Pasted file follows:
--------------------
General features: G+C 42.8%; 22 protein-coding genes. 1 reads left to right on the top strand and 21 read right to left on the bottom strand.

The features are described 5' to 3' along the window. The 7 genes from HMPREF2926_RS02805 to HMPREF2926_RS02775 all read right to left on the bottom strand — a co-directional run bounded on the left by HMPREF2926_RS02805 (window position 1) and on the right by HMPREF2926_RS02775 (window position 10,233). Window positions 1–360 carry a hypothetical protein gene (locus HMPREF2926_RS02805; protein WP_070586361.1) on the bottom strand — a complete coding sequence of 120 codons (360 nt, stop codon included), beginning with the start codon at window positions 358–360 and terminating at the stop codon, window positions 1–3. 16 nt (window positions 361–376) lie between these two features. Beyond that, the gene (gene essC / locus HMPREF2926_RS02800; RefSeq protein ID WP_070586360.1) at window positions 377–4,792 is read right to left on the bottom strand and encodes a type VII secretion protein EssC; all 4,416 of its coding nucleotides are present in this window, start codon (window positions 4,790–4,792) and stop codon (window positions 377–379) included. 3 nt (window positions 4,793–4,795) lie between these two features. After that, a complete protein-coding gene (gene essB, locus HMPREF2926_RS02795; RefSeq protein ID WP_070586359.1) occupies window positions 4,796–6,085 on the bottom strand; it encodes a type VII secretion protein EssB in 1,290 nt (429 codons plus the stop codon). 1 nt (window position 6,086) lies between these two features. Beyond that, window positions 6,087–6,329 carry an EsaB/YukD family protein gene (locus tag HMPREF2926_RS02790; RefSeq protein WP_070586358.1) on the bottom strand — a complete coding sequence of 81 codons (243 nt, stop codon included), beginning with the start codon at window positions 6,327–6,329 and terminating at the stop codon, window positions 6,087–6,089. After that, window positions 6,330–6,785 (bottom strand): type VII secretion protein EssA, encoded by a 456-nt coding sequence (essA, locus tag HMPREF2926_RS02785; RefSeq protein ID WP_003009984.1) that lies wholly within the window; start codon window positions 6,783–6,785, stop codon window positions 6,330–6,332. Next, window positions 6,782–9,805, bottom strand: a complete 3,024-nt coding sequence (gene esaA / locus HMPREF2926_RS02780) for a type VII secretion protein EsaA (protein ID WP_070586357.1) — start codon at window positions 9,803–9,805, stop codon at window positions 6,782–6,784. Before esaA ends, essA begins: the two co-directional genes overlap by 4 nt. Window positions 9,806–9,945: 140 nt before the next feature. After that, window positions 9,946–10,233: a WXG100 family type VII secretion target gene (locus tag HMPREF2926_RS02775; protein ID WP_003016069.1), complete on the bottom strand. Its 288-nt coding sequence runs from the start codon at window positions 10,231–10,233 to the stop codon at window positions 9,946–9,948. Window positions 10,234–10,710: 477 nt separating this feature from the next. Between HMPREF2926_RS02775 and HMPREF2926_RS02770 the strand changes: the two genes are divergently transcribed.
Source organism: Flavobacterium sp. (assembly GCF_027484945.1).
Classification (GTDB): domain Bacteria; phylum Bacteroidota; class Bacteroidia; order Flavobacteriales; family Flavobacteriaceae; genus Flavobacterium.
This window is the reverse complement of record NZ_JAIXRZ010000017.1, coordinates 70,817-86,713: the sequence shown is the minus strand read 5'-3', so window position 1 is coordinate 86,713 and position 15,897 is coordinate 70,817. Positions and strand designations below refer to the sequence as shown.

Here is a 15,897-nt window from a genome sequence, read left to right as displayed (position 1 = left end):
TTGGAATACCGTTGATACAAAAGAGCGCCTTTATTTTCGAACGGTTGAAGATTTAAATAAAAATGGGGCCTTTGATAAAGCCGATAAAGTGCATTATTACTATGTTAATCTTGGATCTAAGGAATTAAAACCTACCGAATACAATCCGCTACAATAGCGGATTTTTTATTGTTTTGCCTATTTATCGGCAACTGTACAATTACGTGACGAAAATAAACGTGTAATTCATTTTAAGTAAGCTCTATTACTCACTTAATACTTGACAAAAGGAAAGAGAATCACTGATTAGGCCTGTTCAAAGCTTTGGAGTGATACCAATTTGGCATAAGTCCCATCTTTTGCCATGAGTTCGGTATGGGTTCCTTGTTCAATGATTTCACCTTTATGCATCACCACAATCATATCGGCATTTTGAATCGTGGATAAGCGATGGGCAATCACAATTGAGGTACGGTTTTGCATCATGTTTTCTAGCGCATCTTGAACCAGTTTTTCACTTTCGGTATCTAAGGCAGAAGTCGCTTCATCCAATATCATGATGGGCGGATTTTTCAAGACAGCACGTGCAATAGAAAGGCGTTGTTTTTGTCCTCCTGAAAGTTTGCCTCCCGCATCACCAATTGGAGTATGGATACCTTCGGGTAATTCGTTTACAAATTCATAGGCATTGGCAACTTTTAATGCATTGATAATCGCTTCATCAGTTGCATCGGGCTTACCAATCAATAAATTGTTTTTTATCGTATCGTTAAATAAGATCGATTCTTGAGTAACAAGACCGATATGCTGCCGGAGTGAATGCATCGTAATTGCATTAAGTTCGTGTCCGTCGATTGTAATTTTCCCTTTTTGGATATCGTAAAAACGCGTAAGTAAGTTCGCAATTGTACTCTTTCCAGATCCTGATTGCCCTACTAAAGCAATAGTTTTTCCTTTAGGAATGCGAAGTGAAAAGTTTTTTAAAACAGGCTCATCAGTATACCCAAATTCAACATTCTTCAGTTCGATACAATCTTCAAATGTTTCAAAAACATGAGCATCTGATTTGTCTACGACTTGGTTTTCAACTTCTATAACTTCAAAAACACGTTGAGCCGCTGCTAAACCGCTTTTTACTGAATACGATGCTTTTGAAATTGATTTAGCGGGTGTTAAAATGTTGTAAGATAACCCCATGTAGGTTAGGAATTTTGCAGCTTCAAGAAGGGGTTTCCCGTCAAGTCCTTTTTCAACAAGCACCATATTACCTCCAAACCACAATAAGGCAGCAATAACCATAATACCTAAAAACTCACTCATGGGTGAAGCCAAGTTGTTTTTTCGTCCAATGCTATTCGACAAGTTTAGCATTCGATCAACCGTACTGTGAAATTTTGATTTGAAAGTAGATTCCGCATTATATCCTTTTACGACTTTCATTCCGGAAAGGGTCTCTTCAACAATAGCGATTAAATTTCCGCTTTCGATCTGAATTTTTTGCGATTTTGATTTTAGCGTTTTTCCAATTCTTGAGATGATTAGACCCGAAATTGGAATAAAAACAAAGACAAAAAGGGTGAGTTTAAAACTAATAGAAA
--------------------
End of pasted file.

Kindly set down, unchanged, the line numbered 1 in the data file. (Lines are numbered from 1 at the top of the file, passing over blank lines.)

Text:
General features: G+C 42.8%; 22 protein-coding genes. 1 reads left to right on the top strand and 21 read right to left on the bottom strand.